Limiting hotels in M-1 zones a good idea
by Emily Gallagher
May 16, 2018 | 536 views | 0 0 comments | 21 21 recommendations | email to a friend | print
This past week at the Community Board 1 meeting, we had a presentation from the city on a new opportunity to improve the approval system for hotel developers who want to build in industrial zones.

This is very welcome in my opinion, because it will require those who want to build a hotel in areas with an M-1 zoning to go through the land use review process, or ULURP.

These reviews require the developer to make a public case for their project, and usually they have to do an environmental impact review, which is a study of how their new building will impact traffic, sewage, water, parking, and other neighborhood concerns.

Then the public has several opportunities to comment, and can advocate for or against it or request that the government demand certain changes from the developers.

Currently, in a manufacturing zone there is no approval process for hotels. They are allowed "as of right," which is why so many hotels have sprung up over the last ten years in our area.

Our community board has been asking for a review process like this for years, as hotels by their very nature dynamically change the area in which they are placed by bringing transients to the area who need services.

They often expect those services (food, bars, entertainment, car services, shopping) to be provided in their immediate vicinity. These businesses, able to survive on tourist dollars alone, offer mixed results for locals, who often don't find regular use for them.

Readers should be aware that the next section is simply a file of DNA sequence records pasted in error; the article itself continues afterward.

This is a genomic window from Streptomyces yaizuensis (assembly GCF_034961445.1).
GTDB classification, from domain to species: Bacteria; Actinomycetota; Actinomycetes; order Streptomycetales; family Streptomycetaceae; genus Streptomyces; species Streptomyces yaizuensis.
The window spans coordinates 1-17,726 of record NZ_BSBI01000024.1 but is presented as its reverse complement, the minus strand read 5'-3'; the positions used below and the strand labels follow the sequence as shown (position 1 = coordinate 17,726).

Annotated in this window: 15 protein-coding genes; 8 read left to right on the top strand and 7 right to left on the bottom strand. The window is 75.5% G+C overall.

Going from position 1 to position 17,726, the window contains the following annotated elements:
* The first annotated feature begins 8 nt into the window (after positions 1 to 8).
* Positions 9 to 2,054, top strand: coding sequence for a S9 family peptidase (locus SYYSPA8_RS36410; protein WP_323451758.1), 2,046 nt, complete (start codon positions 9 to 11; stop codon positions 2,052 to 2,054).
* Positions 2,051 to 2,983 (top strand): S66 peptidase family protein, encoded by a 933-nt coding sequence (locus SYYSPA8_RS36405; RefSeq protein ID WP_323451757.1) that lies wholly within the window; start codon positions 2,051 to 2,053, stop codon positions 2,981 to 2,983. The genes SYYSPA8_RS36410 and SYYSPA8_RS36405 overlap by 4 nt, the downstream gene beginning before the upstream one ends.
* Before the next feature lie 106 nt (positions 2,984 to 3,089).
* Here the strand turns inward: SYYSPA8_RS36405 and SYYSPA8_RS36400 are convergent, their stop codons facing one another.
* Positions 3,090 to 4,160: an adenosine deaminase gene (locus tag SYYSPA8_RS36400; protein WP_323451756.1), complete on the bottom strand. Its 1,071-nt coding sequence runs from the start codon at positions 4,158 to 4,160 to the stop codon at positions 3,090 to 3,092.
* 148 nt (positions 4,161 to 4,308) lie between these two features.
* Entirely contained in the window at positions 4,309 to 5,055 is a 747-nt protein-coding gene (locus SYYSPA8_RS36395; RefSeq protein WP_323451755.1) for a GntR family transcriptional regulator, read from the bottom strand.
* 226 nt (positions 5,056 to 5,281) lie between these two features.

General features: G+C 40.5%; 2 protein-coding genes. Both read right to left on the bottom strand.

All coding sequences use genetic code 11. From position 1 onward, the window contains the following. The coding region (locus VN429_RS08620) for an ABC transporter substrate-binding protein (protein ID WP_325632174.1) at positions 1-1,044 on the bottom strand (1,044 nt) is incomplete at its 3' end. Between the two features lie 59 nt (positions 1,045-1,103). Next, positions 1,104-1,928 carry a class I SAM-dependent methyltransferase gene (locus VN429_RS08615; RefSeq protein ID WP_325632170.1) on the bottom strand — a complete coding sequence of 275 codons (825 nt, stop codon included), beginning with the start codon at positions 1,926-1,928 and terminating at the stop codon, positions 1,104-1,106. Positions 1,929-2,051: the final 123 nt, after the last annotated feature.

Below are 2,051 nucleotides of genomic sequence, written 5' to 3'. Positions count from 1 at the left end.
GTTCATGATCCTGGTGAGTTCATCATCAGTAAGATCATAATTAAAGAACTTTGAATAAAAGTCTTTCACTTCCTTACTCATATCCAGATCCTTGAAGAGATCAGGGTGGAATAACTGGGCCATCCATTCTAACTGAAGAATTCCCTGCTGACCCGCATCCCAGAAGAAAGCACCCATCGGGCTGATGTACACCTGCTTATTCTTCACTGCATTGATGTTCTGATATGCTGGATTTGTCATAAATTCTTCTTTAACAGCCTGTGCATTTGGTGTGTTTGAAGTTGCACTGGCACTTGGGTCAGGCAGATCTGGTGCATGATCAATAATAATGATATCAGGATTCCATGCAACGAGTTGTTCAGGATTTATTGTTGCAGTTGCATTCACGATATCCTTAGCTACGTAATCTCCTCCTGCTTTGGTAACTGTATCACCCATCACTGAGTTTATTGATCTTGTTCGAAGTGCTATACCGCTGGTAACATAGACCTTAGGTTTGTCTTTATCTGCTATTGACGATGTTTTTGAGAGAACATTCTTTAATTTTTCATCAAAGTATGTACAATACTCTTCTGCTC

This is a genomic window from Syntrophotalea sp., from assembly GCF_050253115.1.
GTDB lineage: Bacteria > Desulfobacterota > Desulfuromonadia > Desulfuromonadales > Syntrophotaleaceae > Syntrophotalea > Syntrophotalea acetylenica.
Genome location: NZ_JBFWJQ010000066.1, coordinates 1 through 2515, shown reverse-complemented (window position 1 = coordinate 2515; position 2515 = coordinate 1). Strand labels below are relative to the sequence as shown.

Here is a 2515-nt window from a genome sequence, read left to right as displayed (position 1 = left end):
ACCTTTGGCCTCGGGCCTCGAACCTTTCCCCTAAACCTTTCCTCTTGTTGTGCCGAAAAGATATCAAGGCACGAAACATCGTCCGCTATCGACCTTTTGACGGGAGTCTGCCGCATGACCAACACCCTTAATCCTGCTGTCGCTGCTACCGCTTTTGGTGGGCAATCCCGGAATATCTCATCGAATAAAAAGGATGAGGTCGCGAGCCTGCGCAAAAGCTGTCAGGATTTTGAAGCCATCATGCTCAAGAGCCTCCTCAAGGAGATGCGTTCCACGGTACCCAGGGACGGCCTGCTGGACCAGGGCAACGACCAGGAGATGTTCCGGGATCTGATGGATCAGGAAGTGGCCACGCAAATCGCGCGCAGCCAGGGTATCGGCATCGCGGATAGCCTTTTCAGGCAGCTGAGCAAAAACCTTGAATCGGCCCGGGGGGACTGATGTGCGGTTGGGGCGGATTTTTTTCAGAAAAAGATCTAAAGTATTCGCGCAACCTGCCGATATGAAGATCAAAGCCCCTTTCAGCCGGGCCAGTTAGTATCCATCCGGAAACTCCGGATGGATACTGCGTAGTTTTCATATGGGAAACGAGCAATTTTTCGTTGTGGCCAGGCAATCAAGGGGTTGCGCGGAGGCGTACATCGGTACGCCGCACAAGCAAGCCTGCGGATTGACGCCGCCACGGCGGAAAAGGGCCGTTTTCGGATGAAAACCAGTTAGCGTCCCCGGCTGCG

These businesses also sometimes replace ones truly meant for residents, like hardware stores or affordable grocers. Additionally, when hotels are in an industrial zone, visitors often are disturbed by the noise, trucks, fumes and hours of industrial business.

It has not been a good fit so far, despite the sexiness of a "loft-style" building. Often the tourists are not expecting and are not warned about the environment surrounding their temporary lodging. This sometimes results in the hotels failing.

Often, failed hotels then make a deal with the city to become housing for the homeless, and they are paid somewhere around $2,500 per family that they take in; certainly a strong profit for them, but with great impact both on the families they house as well as the residents and local businesses.

I do hope that the additional review process will help create more measured decision making for our community, which with our large industrial past has a significant amount of hotel development in M-1 zones.

As I mentioned before, this is currently allowed with zero oversight, so some sort of official process would be a welcome step in the right direction. The special permitting has not been adopted yet, so if you support it I suggest speaking to your elected officials about it.

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